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Hans Greimel of Automotive News has a new feature on Akio Toyoda, always good to get a perspective into what Toyota has planned.
Akio Toyoda has both feet in the future
Crusading against corporate Empire in brave new world
Toyoda: Seeks leaders with 'passion'
TOKYO — Akio Toyoda's penchant for stirring things up dates to his days as a lowly section chief in the 1990s, when he tried to get Toyota to sell used cars online.
Fixated on the future, the young Toyoda — grandson of Toyota's founder — says he felt like a Jedi going up against an Empire ruled by the traditionalists at his family's namesake company.
Today, at 61, Toyoda is still preoccupied with the shapes of things to come as he leads Toyota into an era when old-guard metal benders face a cataclysm of change, from autonomous driving and electrification to the new competition from Silicon Valley.
"The automobile industry is changing at a speed far greater than anyone anticipated," Toyoda said in an Oct. 29 interview. "If we are satisfied with the way it is now, I think Toyota's growth is going to stop. ... Now I'm the president, but I feel like a Jedi."
Toyoda is hardly alone in confronting a rapidly changing landscape. Strategies are as myriad as the companies making the cars, and the view from Toyota is no less cloudy.
The worst peril, he insists, is standing still.
"Thinking that 2030 or 2050 is far in the future and doing nothing is the biggest risk," he said.
With all the uncertainty, a top Toyoda priority is cultivating a corporate culture that keeps things fresh and feisty.
He is trying to reinvent one of the world's most bureaucratic mega companies as one of its biggest little startups. He's investing aggressively in all arenas triggering today's angst and buzz: artificial intelligence, online services, big data analytics, electrified drivetrains and self-driving systems.
Last year, Toyoda began breaking the empire into subcompanies, each empowered to act as a self-contained unit. Small cars are handled by a Compact Car Company, commercial vehicles by the CV Company, connectivity by the Connected Company, and so on.
The goal: faster, nimbler decision-making for faster, more turbulent times.
"I want those people with the greatest passion and knowledge for a particular field or region to make decisions for that area," Toyoda said. "I want to make that kind of atmosphere."
He recently told investors, "The automobile industry is changing at a speed far greater than anyone anticipated."
For car-crazy Toyoda, a test driver as much at home in his racing suit as his business suit, the future brings an especially chilling wind: the risk that cars become just A-to-B commodity runabouts.
If cars drive themselves and the electronics under the hood are indistinguishable, what will sustain the emotional connection that, to Toyoda, is that all-important love of cars?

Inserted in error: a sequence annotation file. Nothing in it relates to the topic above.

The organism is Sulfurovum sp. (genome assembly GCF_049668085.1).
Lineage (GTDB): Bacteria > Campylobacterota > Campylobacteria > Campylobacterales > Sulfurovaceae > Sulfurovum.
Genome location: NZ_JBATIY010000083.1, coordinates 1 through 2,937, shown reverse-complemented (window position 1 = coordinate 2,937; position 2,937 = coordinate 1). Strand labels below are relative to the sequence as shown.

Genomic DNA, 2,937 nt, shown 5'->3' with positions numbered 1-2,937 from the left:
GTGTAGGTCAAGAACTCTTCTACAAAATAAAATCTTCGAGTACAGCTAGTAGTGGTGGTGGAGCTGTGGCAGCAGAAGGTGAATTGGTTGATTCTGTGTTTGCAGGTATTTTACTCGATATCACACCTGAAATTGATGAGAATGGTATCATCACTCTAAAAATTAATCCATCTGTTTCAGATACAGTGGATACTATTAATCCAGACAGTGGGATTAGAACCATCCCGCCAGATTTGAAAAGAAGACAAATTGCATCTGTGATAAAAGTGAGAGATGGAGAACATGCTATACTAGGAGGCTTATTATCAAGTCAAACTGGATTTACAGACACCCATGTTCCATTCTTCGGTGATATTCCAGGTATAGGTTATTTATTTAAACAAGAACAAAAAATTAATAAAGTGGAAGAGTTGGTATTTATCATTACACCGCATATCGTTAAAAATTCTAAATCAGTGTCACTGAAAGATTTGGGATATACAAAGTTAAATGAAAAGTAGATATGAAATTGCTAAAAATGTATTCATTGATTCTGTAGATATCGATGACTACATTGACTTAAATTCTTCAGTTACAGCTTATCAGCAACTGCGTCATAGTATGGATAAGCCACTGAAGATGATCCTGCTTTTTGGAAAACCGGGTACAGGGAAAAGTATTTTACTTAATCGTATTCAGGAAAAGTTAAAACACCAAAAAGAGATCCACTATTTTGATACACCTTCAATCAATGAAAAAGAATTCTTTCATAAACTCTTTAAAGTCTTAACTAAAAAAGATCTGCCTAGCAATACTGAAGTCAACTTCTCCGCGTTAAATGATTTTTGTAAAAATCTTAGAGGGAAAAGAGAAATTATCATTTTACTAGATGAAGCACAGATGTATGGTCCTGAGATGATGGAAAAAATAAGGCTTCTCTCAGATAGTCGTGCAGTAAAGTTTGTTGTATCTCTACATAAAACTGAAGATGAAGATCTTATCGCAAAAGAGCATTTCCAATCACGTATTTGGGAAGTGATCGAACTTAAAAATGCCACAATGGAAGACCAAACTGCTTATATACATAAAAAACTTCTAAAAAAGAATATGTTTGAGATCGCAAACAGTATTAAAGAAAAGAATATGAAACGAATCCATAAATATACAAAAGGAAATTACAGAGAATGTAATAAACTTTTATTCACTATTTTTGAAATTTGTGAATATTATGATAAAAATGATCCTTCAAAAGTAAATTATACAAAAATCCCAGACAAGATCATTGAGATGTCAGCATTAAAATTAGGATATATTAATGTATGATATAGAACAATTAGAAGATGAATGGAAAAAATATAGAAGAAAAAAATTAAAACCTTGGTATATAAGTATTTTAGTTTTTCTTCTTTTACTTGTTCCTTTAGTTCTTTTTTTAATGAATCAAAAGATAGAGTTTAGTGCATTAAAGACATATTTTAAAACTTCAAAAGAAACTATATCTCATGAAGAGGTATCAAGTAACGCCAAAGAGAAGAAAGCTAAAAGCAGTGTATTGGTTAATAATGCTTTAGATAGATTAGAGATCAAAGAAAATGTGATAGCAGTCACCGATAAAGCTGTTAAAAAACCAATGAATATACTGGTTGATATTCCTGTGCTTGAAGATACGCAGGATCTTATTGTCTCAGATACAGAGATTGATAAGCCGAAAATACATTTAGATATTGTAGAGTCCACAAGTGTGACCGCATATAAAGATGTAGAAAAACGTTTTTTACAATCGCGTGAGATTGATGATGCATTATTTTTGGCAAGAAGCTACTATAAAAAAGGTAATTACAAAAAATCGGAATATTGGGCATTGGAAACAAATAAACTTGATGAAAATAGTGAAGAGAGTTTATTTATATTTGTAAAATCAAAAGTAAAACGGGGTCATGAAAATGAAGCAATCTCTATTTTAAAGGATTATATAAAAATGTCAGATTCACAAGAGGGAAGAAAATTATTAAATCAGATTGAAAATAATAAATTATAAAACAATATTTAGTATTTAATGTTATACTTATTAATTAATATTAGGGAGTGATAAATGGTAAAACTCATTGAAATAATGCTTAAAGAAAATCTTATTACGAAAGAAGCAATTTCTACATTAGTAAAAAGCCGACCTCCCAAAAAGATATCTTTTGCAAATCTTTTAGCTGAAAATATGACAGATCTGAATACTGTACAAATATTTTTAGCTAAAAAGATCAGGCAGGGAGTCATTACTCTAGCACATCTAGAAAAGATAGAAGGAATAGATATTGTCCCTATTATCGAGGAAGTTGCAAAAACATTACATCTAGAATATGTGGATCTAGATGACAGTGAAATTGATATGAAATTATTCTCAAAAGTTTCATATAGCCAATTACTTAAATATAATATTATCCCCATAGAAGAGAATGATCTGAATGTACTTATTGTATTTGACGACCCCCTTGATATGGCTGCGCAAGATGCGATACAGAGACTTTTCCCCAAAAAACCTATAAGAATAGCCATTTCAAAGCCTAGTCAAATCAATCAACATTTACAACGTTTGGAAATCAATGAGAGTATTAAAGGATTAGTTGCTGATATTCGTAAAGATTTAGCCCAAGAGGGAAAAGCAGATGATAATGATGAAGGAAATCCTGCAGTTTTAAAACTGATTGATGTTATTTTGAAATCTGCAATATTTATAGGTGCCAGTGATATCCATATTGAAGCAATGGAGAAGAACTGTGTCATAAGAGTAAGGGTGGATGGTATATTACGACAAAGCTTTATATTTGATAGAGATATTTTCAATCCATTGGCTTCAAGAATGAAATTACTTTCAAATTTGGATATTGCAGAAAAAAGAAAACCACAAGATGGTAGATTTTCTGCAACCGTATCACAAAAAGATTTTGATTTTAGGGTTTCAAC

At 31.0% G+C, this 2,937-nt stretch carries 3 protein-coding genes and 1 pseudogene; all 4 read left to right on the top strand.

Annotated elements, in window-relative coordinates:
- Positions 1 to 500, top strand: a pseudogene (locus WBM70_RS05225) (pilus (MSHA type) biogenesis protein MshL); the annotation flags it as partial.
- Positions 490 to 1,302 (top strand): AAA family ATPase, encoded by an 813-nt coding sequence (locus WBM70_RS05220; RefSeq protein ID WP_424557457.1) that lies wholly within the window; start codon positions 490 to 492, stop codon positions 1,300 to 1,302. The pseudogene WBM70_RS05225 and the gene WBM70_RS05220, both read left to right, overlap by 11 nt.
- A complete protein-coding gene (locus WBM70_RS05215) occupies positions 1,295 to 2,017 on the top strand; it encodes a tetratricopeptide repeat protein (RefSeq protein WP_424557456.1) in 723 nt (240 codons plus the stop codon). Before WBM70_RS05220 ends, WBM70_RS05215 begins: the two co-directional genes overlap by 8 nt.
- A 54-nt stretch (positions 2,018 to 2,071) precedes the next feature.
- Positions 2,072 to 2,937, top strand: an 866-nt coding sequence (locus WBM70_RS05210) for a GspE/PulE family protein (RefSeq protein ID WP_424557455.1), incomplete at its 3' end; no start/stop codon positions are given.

"Even Dyson is saying it wants to produce an EV," Toyoda said, referring to the U.K.-based vacuum-maker's new plans. "Now is a major turning point."
Automakers such as Toyota, he says, have a special responsibility to keep cars fun for the next 100 years. That will help them stay one step ahead of interloping rivals from outside the industry.
"That's why we're fighting this fight now," he said.
But restructuring the organization flow chart won't be enough to ensure success.
And it is difficult for any chief executive, even the family scion, to reboot an entire corporate culture, especially at a behemoth such as Toyota.
A radical idea
Still, Toyoda has a history of subverting the system. And that's where the Jedi spirit comes in.
It started in the 1990s, when Toyoda was tasked with boosting domestic sales. Toyoda floated the then-radical idea of listing pictures of used cars on something called the Internet.
"People said you can't sell cars just with pictures. The kaizen system may work for manufacturing but not for dealerships," recounted Senior Managing Officer Shigeki Tomoyama, who worked with Toyoda closely in the early years and now heads a slew of divisions.
"Back then, it was incredibly difficult to bring about change in the face of strong opposition."
Corporate elders wouldn't let the upstart attach the Toyota name to his gambit. But Toyoda went ahead with his idea anyway. For his fledgling online selling platform, he adopted the name Gazoo, a play on the Japanese word for image, or gazou.
Today, Gazoo's website is one of Japan's biggest online automotive malls.
And Toyoda insists he is still taking risks as he focuses laserlike on the distant future.
"Although there may be no precedents," he said, "I believe there is always a better way.
"Several decades from now, how are future generations going to evaluate us? That will be determined by the challenges we take up now. Do I want them to say that those who were working at Toyota before them squandered all the resources?"
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